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Walpole star columnist Peter Howarth, editor, content expert and CEO of luxury creative agency Show Media, talks to luxury’s leaders about their approach to the crisis, and shares his insights into these extraordinary times. In the latest in this series, Peter Howarth speaks to Oliver Spencer, founder of his eponymous label and Favourbrook, about what Covid-19 means in terms of unsold stock, and how it has changed how he will operate in future.
On Saturday, I decided to do a constitutional bicycle ride into town. There is something beautiful about a sunny decongested London, even though it feels quite eerie. I found myself on Holborn Viaduct, one of my favourite structures in the city, which always seems to take me by surprise. A short bridge opened by Queen Victoria in 1869, it was built to connect Holborn to Newgate Street, spanning the Fleet Valley, and acts as a flyover, one of London’s first, with Farringdon Road running beneath, and the subterranean River Fleet running below the tarmac.
I don’t know how many times I must have crossed the viaduct, usually in a hurry to reach the West End from Shoreditch, which is where my office is. But on Saturday I stopped to take in the view and noticed for the first time, four bronze statues that stand on the bridge. They are of women and, as their plinths declare, are allegorical representations of Agriculture, Science, Fine Art and Commerce. In the warmth of a lockdown Saturday, these struck me as being peculiarly apposite: at the moment we certainly need agriculture to feed our bodies, but we also need fine art to feed our souls; and we need science to save us; and commerce is really hurting.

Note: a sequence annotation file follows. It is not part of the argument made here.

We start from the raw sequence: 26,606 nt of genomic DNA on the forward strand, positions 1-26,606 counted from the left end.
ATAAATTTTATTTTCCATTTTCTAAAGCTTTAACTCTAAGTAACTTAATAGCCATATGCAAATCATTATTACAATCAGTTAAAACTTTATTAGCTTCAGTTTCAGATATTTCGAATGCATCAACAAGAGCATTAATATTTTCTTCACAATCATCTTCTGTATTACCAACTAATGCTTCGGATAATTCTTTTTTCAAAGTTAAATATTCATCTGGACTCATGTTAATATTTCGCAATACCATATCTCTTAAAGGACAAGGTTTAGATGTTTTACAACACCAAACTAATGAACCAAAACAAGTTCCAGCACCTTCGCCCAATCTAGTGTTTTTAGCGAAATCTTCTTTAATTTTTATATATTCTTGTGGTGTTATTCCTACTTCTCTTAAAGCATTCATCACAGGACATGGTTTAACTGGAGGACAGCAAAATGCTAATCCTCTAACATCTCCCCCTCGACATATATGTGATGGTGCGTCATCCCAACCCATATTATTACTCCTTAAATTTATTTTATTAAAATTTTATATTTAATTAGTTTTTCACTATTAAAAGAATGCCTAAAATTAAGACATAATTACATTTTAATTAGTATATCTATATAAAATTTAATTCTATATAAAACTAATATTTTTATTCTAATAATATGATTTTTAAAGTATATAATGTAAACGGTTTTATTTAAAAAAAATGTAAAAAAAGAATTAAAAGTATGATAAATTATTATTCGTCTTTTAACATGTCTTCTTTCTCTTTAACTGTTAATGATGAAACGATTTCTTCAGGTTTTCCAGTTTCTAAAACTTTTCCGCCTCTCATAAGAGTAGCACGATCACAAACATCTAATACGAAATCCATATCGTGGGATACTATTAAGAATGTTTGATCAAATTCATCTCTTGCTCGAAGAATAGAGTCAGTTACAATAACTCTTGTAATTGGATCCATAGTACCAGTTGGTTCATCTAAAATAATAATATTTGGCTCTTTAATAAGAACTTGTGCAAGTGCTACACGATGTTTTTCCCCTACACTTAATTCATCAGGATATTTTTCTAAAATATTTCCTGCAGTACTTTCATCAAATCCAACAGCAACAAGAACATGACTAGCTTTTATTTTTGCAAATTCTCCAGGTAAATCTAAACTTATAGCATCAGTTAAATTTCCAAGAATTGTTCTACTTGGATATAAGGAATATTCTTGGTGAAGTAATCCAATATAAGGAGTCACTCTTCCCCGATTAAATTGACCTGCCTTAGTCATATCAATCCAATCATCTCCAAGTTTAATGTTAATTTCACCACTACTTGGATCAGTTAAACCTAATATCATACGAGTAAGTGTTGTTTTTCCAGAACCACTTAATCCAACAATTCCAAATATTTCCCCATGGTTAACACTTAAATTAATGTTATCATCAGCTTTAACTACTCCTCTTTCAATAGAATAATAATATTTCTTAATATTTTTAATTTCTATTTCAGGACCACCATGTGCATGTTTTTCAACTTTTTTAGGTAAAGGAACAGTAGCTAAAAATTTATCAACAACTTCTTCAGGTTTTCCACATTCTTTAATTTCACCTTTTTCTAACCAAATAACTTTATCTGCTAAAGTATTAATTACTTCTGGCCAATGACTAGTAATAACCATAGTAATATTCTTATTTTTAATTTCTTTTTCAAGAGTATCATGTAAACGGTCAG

I realised later that while in the case of my bike ride I was literally seeing the city in a new way, metaphorically speaking I have been looking at things differently recently. And this seems to be a common experience among many of those I speak to at the moment. Indeed it would be strange if we were not, considering the seismic shift that has affected our lives.
One person who is definitely preoccupied by the idea of looking at things in a new light is British fashion designer Oliver Spencer. A lifelong sailor, when lockdown was declared, Spencer was in the Isle of Wight at his place there. He hasn’t come back to London. In fact, he’s started what sounds like some sort of Sixties off-the-grid community with his family and a couple of friends who were also down with him at the time. ‘One of them has had his whole Bloomberg terminals packed up and shipped down here and he sits upstairs in the attic trading all day,’ explains Spencer.
He hates to say it, and he’s embarrassed and feeling a bit guilty about this, but he’s having quite a nice time. ‘It’s been six weeks; I’ve got a garden to run around in, we’re pretty self-sufficient down here,’ he explains. And on cue, one of his three boys comes to pester him to play cricket.
It sounds pretty idyllic. Apart from the fact that he’s also had to close all his shops and, he explains, has about one million pounds of undelivered summer stock in warehouses that makes up the inventory of his own mothballed stores and cancelled wholesale orders for the season.
‘When this first happened, I simply couldn’t think about it,’ he says. ‘The first two weeks, I just went to work in my garden; I needed time to think.’